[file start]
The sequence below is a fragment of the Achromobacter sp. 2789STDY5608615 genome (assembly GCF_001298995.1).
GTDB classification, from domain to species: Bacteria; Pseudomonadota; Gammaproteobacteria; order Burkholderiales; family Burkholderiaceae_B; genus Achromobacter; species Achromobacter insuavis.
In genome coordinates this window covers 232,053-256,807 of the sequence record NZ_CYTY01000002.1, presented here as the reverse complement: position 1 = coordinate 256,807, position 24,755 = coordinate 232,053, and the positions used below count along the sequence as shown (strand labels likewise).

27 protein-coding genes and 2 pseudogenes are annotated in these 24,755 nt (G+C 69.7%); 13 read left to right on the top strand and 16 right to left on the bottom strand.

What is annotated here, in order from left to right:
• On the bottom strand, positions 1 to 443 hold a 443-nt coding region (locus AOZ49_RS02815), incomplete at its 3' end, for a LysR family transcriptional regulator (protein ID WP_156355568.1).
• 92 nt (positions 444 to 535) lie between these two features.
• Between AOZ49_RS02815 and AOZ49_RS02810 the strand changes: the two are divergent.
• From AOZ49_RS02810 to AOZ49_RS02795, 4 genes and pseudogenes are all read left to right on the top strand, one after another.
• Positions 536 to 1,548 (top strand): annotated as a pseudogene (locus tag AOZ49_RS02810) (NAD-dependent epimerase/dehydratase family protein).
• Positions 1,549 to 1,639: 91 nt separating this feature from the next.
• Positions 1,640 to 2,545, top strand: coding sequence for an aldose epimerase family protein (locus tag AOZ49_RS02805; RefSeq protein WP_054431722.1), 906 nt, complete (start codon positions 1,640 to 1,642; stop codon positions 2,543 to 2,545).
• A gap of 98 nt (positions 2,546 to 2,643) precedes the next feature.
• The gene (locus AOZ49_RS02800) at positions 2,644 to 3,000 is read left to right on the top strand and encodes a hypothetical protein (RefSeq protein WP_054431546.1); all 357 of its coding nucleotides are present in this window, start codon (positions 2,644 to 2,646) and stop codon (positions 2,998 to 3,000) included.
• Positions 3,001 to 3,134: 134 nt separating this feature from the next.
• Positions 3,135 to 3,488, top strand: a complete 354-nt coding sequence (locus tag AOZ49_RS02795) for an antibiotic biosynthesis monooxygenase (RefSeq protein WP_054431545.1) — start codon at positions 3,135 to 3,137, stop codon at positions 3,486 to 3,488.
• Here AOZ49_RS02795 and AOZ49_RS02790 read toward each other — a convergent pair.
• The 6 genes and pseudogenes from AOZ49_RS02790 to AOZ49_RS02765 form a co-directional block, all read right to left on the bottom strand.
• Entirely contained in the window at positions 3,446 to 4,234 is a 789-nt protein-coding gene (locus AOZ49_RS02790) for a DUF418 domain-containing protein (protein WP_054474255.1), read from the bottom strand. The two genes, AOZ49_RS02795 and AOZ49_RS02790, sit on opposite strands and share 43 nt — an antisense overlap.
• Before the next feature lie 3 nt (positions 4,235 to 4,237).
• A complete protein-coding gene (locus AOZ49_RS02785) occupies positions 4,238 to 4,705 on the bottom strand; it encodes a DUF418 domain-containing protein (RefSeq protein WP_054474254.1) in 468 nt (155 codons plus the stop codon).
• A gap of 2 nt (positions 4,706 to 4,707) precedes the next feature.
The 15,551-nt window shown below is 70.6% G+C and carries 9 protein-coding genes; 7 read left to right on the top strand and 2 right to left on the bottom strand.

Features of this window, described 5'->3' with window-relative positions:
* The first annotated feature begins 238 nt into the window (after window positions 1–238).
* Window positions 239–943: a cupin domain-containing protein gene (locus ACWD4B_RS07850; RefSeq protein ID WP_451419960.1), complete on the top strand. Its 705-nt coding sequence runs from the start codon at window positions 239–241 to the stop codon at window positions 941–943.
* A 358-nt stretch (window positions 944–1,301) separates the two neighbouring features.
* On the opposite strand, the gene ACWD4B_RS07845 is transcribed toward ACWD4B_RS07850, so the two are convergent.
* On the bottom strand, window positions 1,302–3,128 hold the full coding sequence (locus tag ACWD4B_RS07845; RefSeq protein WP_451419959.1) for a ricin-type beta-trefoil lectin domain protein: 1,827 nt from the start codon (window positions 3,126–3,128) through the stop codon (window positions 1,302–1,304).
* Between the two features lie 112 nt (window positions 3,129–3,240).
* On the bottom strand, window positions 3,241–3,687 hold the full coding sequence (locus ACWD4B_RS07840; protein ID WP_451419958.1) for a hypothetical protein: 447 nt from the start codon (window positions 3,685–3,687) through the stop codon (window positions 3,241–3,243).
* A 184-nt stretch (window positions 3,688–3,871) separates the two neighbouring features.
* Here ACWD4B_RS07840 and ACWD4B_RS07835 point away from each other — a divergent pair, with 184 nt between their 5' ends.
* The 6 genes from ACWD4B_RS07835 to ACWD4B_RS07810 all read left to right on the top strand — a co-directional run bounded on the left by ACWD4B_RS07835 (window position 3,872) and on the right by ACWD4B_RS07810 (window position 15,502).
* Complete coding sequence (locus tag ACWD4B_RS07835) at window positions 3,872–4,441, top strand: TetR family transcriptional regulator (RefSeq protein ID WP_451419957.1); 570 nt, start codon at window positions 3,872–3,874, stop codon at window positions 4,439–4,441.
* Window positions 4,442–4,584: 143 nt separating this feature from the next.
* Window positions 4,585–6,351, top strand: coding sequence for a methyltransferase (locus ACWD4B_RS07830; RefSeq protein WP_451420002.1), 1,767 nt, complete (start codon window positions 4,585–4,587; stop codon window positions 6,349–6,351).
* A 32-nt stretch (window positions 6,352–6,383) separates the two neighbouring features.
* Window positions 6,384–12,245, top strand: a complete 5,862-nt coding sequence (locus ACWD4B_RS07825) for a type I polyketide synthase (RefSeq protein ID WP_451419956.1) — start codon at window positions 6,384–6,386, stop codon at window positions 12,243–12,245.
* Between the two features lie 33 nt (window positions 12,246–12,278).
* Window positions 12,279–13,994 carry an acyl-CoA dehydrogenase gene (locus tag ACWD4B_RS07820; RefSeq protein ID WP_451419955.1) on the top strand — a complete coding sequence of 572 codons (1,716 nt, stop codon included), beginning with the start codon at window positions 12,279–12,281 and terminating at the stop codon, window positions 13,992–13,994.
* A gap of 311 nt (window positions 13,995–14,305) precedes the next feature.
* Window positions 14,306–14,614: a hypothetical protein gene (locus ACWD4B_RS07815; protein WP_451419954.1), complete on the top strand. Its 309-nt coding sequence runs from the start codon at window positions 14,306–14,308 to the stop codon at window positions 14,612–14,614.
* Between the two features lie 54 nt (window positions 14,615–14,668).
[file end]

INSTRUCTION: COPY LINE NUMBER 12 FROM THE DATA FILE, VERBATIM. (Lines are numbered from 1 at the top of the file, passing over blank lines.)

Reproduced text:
• Positions 1,640 to 2,545, top strand: coding sequence for an aldose epimerase family protein (locus tag AOZ49_RS02805; RefSeq protein WP_054431722.1), 906 nt, complete (start codon positions 1,640 to 1,642; stop codon positions 2,543 to 2,545).